Ultimately, however, this film (like all good documentaries) is a study of individuals. Meaning that the average viewer will probably end up liking some of these kids while loathing others. Just like any other group of people. I can't say that I learned anything earth shattering or even terribly new here but as a character study, "Born Rich" is fascinating stuff.

And despite the famous phrase, one comes away with the sense that the rich AREN'T so different after all.
Comment Was this review helpful to you? Yes No Sending feedback...
Thank you for your feedback. If this review is inappropriate, please let us know.
Sorry, we failed to record your vote. Please try again
27 of 30 people found the following review helpful By H. Chase on March 30, 2006
Format: DVD
This is a film worth seeing. It is obvious that it is a first attempt (some of the technical details weren't worked out, despite the money backing it), but it is a good first attempt. That said, you might find yourself wanting to shake some of the subjects in this documentary and say, "Stop this nonsense." It's important to note that the subjects are all young adults, still teenagers really, and thusly they are still by nature self-centered and their wealth only seems to prolong their stay in that shallow intellectual puddle.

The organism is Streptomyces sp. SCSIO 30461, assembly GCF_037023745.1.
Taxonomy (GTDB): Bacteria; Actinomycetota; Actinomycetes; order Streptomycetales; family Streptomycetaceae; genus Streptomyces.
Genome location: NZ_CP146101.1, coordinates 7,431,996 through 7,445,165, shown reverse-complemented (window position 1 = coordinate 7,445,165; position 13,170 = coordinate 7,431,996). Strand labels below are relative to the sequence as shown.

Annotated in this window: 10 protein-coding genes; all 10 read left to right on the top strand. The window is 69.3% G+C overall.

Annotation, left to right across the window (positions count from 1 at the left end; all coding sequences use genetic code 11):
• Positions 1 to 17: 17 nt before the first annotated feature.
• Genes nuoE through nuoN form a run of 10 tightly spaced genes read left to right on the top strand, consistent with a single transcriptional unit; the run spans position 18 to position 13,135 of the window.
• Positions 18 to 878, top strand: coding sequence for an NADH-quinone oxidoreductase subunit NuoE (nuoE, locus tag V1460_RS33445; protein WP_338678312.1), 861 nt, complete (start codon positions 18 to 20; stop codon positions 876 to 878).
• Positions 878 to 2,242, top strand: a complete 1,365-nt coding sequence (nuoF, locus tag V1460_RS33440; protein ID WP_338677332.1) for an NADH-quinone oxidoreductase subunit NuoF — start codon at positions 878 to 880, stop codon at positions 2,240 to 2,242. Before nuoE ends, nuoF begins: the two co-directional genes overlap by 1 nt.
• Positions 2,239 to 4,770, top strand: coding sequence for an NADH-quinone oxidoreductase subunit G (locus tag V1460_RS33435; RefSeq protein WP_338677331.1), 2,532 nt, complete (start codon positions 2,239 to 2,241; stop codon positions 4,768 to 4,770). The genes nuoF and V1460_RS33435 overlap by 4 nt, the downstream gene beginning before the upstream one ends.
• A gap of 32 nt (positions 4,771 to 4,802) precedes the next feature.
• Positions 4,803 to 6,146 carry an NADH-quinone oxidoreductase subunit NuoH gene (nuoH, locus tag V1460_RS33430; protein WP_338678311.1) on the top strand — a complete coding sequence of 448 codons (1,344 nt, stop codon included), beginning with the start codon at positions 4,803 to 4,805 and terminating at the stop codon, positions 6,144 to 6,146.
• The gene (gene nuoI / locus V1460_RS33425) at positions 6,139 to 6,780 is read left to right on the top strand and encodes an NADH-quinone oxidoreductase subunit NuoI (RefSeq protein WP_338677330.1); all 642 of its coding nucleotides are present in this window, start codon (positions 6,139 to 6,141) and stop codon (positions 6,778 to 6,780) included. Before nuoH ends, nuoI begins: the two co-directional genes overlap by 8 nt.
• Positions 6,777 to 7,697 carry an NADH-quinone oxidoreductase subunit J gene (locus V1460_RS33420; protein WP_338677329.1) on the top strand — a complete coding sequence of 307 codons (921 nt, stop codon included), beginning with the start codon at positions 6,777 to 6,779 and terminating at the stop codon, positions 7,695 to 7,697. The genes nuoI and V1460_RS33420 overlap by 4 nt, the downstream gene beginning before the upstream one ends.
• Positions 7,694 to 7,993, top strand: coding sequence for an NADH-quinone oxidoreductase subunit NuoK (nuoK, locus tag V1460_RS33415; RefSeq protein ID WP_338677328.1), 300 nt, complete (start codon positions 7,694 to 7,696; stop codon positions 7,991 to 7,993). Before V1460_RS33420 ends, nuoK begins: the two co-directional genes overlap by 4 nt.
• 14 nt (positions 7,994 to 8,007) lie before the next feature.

Jamie Johnson is clearly attempting to elevate himself out of that puddle in this project and is likeable and seemingly more mature than many of the subjects in this documentary, but many of his thoughts about his lifestyle lack profundity. Of course, this isn't really surprising given his age (21) when he made this.

It's somewhat amusing and somewhat sad that while these privileged young people employ their Brown University educations to quote philosophers like Balzac and writers like Hemmingway, they don't have any of the life experience to relate to these thinkers. I hate to break it to Jamie and the others in the film, but many of the conclusions he'd reached have already been reached by others for generations. They are just too insulated to realize that what they are just now "discovering" about the challenges of their position is old news.

All in all, the documentary seems to conclude with the notion that all the adjustment problems of these wealthy young heirs come from the fact that wealth is often not discussed in polite company, but rather sprung on them when they are "of age", which I suppose makes the rest of the world not involved in the elite society impolite since we have been talking about this for quite some time now.
Read more ›
1 Comment Was this review helpful to you? Yes No Sending feedback...
Thank you for your feedback. If this review is inappropriate, please let us know.
Sorry, we failed to record your vote. Please try again

Most Recent Customer Reviews


Customers Who Bought This Item Also Bought


Forums

There are no discussions about this product yet.
Be the first to discuss this product with the community.
Start a new discussion
Topic:
First post:
Prompts for sign-in
 


The Squirrel with the Dragon Tattoo Privacy Statement The Squirrel with the Dragon Tattoo Shipping Information The Squirrel with the Dragon Tattoo Returns & Exchanges